Words by Gréta Sigríður Einarsdóttir
Photography by Golli
“Actually, that’s a good story, let me tell it to you…” Speaking to author Einar Kárason, that’s a phrase you can expect to hear often – and the stories usually are good. Einar is a natural-born storyteller. If this wasn’t evident from his booming voice, lively sense of humour, and keen sense for narrative, his body of work speaks for itself. An author of poetry, short stories, and memoirs (both his own and others), Einar is nevertheless best known for his novels, many of which are considered modern classics in Iceland. His trilogy Devil’s Island, centred around two brothers living in poverty in army barracks left behind after World War II, was a watershed work in Icelandic literature and later a successful film. His latest book, a historical novel detailing the physical and mental trials of fishermen caught in an icy storm, has been sold for translation and publication in more than ten countries, as distant as Brazil and China.
This April, Einar will be a guest at the Reykjavík International Literary Festival. This is his first invitation, though not because of a lack of respect for his work – he is one of the festival’s founders, and sat on its board for 30 years. As you would expect of a storyteller, Einar recounts how the festival came to be. “At the time, a few older poets got the idea to have a Nordic poetry festival in Iceland. I was asked to join the preparations and the first festival took place in 1985. Most of the guests were Nordic poets but we also had some guests from farther abroad. Seamus Heaney, who later got a Nobel Prize and international recognition, was one of them. He wasn’t that famous then.”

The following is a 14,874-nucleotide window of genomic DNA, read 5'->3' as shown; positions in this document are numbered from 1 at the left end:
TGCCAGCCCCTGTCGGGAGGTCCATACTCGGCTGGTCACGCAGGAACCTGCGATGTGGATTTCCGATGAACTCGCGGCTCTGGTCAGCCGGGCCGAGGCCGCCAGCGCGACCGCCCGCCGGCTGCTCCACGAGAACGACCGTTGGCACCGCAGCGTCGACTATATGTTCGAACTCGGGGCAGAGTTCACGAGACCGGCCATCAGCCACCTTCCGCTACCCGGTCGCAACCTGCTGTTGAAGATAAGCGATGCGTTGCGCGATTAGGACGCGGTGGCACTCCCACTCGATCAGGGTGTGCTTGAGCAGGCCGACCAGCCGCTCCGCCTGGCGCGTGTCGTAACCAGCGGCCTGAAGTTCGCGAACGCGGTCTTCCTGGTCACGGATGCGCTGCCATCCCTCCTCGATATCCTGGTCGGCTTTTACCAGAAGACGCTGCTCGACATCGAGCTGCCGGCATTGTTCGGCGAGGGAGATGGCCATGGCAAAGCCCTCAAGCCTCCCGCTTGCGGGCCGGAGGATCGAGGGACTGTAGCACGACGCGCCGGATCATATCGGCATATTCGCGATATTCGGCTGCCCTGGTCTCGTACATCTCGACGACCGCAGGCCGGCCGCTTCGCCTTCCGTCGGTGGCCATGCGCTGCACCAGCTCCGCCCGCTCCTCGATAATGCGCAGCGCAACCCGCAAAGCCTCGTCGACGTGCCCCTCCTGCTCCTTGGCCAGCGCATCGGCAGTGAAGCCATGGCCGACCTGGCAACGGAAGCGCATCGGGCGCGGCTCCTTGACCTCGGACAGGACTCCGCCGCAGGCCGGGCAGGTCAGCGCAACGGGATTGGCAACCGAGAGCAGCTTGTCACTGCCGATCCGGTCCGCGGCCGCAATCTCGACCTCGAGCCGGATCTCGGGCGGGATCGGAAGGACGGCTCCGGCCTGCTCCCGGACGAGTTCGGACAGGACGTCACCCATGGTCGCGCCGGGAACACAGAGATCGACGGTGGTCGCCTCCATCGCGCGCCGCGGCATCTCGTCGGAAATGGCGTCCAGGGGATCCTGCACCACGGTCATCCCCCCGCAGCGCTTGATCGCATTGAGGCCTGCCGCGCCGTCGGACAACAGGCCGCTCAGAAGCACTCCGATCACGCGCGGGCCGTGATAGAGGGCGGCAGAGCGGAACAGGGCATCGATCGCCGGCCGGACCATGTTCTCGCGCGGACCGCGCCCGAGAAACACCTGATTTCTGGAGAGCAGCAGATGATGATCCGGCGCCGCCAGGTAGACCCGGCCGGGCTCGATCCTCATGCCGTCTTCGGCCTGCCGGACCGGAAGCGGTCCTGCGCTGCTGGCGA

Two years later, the festival was to take place again, but this time it was in the hands of a younger crew, including Einar. The 1987 festival set the tone for what the event would become. “This time, it wasn’t just about poetry, but an international literary festival. We had a whole host of authors on the vanguard of international literature. Isabel Allende, who at the time was the biggest name in novels; Kurt Vonnegut; Fay Weldon; and Alain Robbe-Grillet, one of the leaders of the nouveau roman.”
A festival like this was inspirational for young authors working in Iceland’s small literary scene. “The world of Icelandic literature had in some ways been isolated. It boosted our confidence, as well as creating connections all over the world.”
For his first time as a guest at the festival he helped establish, Einar will be talking about his newest book, Stormbirds. Set in 1959, the book is based on the true story of a group of Icelandic fishing ships caught in a heavy storm while fishing off the coast of Newfoundland. “I’ve always been fascinated with accidents at sea and shipwrecks. I was in a waiting room once, and picked up a copy of a sailors’ magazine detailing the story of the Newfoundland weather and the crew of Þorkell Máni, one of the ships hit hardest by the weather. It was a potent tale, and I started thinking that I had to make a novel out of it,” Einar told me. “I thought I would write a sprawling, epic tale of sailors’ lives, with this storm as the climax, but in my head I never quite got it to work.”